Friday, January 17, 2014

Is Logjam on Judicial Nominees Ending? - Jonathan Bernstein // Bloomberg

Yesterday, announcing his early retirement Senator Tom Coburn (R-OK) declared he would use his remaining time to "force the Senate to re-embrace its heritage of debate, deliberation and consensus".  An odd way to present the paralytic purpose of the just say no strategy of Minority leader Mitch McConnell.  Minority obstructionism, of course, preserved apartheid in America for decades.
Meanwhile important progress was made yesterday in the Senate thanks to winnowing the filibuster.  A large group of federal court nominees moved forward.  The Senate's thin Democratic majority makes them a cautious-looking group.  But it promises important leavening of the federal bench which has been flooded with regrettable appointees via the Federalist Society gauntlet on which Republicans have relied for the past three decades, as Michael Avery's recent book The Federalist Society recounts.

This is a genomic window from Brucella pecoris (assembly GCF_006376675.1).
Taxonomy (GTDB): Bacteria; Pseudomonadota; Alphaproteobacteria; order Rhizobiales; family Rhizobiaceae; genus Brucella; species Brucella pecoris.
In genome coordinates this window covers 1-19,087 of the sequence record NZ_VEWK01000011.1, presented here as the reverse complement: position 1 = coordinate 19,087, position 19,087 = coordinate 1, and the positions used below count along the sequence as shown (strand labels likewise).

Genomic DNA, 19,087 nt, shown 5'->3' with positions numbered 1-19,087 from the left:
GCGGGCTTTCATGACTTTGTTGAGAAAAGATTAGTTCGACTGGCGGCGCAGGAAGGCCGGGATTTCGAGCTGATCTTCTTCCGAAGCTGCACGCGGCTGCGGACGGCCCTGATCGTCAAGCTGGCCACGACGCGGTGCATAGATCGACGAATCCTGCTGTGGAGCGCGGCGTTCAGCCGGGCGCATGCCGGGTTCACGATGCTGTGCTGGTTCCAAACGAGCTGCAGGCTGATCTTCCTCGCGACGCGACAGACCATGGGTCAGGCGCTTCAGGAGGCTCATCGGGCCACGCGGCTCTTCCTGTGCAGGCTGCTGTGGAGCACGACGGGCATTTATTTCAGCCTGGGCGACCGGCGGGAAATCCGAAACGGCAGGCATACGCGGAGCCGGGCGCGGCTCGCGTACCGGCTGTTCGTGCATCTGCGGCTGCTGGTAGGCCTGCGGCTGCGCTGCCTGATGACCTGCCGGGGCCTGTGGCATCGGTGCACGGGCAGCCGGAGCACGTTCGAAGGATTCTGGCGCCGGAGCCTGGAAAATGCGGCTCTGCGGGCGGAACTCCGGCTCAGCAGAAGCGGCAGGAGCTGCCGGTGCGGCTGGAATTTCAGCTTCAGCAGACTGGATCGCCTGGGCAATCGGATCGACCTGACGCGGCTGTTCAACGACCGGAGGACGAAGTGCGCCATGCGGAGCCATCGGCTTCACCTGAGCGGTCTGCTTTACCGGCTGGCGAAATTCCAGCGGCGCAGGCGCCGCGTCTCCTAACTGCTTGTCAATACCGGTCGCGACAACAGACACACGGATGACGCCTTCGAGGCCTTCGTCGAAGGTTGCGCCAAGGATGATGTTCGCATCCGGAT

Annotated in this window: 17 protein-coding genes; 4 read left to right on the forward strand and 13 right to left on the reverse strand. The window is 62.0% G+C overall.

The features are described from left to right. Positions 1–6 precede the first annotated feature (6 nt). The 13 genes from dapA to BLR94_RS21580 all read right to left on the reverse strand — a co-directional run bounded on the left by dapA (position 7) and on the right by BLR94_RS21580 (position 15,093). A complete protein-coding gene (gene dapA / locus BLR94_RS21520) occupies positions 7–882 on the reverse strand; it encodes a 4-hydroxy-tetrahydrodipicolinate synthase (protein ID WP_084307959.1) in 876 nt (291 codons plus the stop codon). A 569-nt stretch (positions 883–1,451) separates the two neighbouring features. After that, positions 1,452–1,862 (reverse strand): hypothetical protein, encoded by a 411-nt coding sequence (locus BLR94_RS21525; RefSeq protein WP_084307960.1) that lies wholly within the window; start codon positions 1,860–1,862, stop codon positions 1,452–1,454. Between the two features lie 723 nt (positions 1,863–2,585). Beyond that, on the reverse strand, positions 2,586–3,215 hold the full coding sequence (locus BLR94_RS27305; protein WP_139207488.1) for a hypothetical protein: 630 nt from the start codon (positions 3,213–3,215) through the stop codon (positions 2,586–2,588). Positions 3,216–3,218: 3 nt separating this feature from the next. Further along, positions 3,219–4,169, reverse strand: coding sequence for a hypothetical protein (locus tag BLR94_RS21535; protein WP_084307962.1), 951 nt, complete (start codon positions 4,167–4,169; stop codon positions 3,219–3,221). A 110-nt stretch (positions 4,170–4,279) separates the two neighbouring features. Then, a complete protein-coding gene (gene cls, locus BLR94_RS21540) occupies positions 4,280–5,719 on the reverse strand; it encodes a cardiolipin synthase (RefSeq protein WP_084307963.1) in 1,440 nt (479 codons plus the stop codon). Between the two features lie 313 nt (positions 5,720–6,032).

Is Logjam on Judicial Nominees Ending? - Bloomberg:
by Jonathan Bernstein
"There's some movement on judges today, with the Senate Judiciary Committee sending 29 nominations, including five appeals court picks, to the full Senate. Most of them, and three of the five circuit court selections, were by voice vote; only two of the 29 were straight party-line votes. All of them were holdovers from last year, although fewer than half had made it this far last time around (nominations from last year’s session of the Senate had to be resubmitted and clear committee again in this session)."

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